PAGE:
Iran rejects Trump's demand for changes to nuclear deal

Iran rejects Trump's demand for changes to nuclear deal
Iran said it rejects any changes to its 2015 nuclear deal with world powers after Donald Trump vowed to pull out of the accord if certain amendments were not made.
2 min read
13 January, 2018
Iran's Foreign Minister Mohammad Javad Zarif said the 2015 deal could not be renegotiated [AFP]
Iran will reject any changes to the 2015 JCPOA nuclear deal with world powers, Tehran announced on Saturday, after US President Donald Trump called for tough new measures to keep the accord alive. 

Iran "will not accept any amendments in this agreement, be it now or in the future, and it will not allow any other issues to be linked to the JCPOA", Iran's foreign ministry said in a statement carried by state-run IRNA.

It also said Iran would not allow the deal to be linked to other issues, after Trump suggested that the sanctions relief under the deal be tied to Iran limiting its long-range ballistic missile programme. 

Trump again waived nuclear-related sanctions on Friday - as required every few months to stay in the agreement - but demanded European partners work with the United States to "fix the deal's disastrous flaws, or the United States will withdraw".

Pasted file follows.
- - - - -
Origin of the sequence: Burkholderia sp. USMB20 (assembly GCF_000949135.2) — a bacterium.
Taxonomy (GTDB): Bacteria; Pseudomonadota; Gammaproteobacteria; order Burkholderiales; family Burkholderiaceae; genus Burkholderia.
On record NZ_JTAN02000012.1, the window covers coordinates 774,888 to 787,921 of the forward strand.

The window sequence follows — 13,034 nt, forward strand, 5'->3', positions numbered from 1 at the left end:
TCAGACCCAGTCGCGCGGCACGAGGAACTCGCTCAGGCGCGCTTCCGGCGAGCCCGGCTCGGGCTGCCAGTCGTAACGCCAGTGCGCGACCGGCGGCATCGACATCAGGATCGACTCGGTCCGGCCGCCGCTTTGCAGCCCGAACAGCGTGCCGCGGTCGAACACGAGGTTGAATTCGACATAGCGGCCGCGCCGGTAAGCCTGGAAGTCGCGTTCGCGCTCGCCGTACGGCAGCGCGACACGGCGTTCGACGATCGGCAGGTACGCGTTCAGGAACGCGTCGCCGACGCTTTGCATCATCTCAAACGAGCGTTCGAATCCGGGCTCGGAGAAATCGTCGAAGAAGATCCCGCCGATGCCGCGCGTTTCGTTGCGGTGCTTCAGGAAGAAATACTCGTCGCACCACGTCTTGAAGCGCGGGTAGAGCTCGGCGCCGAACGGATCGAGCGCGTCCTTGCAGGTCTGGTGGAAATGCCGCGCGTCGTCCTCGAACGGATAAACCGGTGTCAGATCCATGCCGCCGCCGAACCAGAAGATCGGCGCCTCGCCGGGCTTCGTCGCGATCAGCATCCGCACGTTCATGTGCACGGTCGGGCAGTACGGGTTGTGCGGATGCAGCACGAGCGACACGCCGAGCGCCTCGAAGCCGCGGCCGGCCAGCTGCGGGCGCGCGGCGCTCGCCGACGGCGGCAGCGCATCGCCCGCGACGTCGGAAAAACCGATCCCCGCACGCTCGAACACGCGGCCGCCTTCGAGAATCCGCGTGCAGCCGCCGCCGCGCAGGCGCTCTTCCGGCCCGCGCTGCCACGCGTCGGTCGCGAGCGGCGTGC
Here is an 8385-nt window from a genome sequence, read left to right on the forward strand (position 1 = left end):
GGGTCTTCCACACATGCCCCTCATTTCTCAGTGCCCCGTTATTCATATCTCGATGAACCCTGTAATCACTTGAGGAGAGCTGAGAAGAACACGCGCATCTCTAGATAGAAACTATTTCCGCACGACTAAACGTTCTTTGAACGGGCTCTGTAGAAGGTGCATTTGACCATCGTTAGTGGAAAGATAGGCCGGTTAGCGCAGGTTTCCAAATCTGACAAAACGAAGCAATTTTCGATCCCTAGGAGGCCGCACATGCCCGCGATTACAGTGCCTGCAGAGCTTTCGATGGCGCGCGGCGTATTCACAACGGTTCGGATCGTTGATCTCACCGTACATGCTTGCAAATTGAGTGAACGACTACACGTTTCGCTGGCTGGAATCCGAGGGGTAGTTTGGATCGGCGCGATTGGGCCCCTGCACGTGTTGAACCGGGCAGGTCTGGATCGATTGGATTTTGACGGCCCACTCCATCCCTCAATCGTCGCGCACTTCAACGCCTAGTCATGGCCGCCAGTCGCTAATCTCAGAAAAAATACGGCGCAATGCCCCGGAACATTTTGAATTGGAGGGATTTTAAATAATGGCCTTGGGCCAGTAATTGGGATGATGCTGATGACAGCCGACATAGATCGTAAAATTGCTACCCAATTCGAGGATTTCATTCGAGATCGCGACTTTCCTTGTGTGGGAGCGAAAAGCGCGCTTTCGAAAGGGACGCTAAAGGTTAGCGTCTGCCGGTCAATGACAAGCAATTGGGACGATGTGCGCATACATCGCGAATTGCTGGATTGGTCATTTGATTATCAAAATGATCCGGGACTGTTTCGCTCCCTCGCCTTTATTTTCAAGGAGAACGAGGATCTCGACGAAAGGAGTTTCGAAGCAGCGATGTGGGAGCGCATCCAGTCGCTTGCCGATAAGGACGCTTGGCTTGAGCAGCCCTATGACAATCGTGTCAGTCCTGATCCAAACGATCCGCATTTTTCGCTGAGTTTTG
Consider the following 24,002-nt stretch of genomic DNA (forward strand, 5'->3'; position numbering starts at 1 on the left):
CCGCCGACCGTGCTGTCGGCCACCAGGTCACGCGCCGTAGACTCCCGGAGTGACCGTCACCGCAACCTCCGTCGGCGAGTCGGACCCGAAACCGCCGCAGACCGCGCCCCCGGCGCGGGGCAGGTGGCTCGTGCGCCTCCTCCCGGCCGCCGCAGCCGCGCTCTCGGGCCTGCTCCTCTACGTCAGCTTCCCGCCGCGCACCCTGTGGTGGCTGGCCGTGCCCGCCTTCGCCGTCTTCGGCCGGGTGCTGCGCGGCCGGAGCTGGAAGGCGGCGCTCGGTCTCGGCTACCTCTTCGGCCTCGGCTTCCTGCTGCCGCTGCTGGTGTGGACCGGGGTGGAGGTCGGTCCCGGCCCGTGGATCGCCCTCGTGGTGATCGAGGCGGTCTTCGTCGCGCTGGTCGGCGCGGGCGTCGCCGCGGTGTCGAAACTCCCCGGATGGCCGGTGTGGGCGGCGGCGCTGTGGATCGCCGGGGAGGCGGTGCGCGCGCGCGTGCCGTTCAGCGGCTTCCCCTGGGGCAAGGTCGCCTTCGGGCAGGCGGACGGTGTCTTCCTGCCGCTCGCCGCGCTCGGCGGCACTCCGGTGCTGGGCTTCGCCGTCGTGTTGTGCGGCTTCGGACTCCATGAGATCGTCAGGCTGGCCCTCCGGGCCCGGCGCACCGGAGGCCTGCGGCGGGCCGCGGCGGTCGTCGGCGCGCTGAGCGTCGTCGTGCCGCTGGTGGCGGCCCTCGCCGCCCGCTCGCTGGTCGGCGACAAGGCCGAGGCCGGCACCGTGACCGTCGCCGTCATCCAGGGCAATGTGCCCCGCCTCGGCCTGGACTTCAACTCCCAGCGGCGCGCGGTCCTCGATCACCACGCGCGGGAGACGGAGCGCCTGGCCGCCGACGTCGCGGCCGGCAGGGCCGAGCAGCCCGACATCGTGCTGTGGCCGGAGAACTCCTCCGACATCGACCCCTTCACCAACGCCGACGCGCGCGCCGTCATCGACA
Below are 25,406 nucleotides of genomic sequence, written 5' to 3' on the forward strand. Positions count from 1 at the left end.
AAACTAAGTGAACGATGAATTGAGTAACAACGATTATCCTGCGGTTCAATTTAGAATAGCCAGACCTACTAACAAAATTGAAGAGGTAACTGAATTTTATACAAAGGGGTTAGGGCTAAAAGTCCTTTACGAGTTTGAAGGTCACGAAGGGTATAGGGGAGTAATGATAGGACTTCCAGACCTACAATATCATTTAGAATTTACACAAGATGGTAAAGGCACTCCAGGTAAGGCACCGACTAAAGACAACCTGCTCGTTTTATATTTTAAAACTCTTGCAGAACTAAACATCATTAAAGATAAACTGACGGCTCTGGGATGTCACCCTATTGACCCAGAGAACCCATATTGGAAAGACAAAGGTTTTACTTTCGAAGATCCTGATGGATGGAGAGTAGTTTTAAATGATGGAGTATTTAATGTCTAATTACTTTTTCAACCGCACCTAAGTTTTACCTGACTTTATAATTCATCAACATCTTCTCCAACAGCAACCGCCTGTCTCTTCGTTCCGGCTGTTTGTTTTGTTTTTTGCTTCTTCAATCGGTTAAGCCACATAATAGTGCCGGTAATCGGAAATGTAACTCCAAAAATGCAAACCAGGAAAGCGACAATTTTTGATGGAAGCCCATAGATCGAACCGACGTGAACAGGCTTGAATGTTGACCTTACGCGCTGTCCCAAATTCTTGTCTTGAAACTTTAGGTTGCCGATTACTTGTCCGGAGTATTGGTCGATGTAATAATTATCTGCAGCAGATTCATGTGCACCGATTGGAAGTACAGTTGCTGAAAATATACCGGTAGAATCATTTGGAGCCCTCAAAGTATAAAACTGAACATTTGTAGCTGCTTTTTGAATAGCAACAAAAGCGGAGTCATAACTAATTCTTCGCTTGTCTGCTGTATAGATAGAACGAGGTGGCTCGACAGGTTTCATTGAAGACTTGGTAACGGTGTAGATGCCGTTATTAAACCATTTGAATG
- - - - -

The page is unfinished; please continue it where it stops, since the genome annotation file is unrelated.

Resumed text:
He said the new deal should curb Iran's missile programme and include permanent restrictions on Iran's nuclear plants, removing expiration dates due to kick in after a decade.

But Iran's Foreign Minister Mohammed Javad Zarif said the 2015 deal could not be renegotiated.

"JCPOA is not renegotiable: rather than repeating tired rhetoric, US must bring itself into full compliance - just like Iran," Zarif tweeted immediately after Trump's speech.

The statement from his ministry further criticised new sanctions on 14 individuals announced by the US treasury on Friday over human rights issues and Iran's missile programme.

In particular, placing judiciary chief Ayatollah Sadegh Larijani on the sanctions list "crossed all red lines of conduct in the international community... and the government of the United States will bear responsibility for all the consequences of this hostile move".

Iran argues that continued US sanctions on non-nuclear areas such as human rights and missile testing have effectively barred Iran from gaining many of the financial benefits expected from the deal. 

Zarif has said Trump's aggressive stance on the deal and Iran generally have also violated the commitment to "refrain from any policy specifically intended to directly and adversely affect the normalisation of trade and economic relations with Iran" in the accord.

The 2015 nuclear accord, reached after months of painstaking negotiations with the US, the UK, France, Germany, China and Russia, lifted international sanctions in exchange for Iran limiting its nuclear programme.

Trump has repeatedly criticised the accord, while Iran has accused the US of failing to comply with it.

The next sanctions waivers are due in May.

Agencies contributed to this report.